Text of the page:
art with code


GLSL parsing

Yesterday's GLSL hole, I think I have a potential fix for it. Wrote a small parser that greps the shader source for problematic GLSL keywords and marks the shader as secure/insecure based on that. And implemented a prototype of the security model, so that a write-only canvas only allows secure shaders to run on it.

The basic axiom of the security model is "If the canvas is write-only, the bound program is secure."

And the rest of the axioms are:
  • A new shader is secure
  • A new program is secure
  • A shader is insecure iff its source has problematic keywords
  • A program is insecure iff an insecure shader is attached to it

So the statements we need to hook to are: "the canvas is write-only", "the bound program is secure", "an insecure shader is attached", "source has problematic keywords", "new shader" and "new program".

"New shader" and "new program" are handled by making CreateShader and CreateProgram set the created object as secure.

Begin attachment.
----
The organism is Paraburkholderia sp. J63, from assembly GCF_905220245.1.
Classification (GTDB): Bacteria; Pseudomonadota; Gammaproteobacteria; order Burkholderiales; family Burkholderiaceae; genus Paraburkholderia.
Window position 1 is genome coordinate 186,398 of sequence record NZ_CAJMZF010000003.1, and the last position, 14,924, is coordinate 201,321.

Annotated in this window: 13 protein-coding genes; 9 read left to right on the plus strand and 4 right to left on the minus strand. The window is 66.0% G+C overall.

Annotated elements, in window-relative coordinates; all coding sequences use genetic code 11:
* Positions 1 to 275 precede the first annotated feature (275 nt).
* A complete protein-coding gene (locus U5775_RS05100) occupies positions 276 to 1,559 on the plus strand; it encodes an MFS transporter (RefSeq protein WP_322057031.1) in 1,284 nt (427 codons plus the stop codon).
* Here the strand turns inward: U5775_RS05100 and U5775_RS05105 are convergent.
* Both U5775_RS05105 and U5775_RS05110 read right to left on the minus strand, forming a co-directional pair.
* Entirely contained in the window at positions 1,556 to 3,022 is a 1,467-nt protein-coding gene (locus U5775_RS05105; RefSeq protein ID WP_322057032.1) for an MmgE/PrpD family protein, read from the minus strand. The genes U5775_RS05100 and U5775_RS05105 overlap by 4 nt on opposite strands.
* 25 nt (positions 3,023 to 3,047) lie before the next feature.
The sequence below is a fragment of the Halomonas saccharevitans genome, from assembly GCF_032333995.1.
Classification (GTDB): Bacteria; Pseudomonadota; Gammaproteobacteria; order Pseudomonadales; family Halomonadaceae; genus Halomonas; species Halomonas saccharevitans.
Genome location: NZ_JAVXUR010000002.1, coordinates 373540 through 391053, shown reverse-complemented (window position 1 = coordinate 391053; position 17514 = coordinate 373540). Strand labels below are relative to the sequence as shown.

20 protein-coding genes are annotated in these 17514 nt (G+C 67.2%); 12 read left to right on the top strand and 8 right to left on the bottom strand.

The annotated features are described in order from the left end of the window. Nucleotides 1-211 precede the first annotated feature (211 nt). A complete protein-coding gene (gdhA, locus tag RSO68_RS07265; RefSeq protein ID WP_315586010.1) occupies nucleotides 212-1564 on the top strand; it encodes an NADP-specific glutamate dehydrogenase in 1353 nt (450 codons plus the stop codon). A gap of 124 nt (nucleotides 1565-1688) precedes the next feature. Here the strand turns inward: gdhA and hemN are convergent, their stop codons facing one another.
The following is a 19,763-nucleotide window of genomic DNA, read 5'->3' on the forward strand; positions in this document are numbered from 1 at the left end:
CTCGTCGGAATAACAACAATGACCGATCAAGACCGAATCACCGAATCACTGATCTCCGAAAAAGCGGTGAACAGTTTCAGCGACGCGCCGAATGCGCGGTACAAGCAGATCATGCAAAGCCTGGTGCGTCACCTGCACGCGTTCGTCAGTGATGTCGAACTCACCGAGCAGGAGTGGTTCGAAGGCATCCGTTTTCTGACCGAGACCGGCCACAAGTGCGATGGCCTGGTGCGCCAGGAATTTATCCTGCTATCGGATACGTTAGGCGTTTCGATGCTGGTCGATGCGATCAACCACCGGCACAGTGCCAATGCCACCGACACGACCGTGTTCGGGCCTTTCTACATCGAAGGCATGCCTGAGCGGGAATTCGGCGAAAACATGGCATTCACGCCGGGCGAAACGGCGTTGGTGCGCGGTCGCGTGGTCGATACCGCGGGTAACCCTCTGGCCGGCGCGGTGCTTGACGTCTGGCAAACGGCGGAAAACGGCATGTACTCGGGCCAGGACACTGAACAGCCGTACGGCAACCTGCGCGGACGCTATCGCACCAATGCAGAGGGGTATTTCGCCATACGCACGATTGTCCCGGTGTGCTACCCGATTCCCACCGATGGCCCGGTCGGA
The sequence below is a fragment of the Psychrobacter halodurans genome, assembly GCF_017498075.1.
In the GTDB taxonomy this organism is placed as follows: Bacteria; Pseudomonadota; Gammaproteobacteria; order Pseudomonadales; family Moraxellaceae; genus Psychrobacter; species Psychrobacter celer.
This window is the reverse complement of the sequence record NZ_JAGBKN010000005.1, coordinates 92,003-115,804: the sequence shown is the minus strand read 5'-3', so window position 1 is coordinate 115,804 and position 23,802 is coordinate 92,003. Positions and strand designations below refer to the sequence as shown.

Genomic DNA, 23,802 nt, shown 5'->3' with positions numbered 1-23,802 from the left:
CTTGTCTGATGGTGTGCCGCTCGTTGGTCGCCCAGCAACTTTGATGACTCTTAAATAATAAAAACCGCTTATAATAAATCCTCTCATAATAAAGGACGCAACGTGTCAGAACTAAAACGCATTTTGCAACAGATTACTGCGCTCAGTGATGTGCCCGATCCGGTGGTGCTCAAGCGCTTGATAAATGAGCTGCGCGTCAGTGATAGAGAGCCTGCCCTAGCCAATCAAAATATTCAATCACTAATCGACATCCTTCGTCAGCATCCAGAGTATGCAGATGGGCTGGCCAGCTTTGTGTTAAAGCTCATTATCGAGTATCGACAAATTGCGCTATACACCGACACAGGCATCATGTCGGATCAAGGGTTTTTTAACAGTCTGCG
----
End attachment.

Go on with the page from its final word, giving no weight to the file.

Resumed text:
"Source has problematic keywords" is handled by ShaderSource setting the secure status of the given shader.

"An insecure shader is attached" is handled by LinkProgram, setting the program insecure if any of the attached shaders is insecure (programSec &= shaderSec.) If the program is the bound program and it becomes insecure, bind the null program.

"The canvas is write-only" is handled by TexImage2DHTML and TexSubImage2DHTML. After the call, if the canvas is write-only and the bound program is insecure, bind the null program.

"The bound program is secure" needs to be asserted in the above functions (sans CreateProgram/Shader), and in UseProgram. If the program that we're trying to bind is insecure, throw a security error.

Update: AttachShader -> LinkProgram, attach just adds the shader object to the linked objects (so you can edit it after attaching and before linking. Edits after linking don't affect the program, however.)
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Built art installations, web sites, graphics libraries, web browsers, mobile apps, desktop apps, media player themes, many nutty prototypes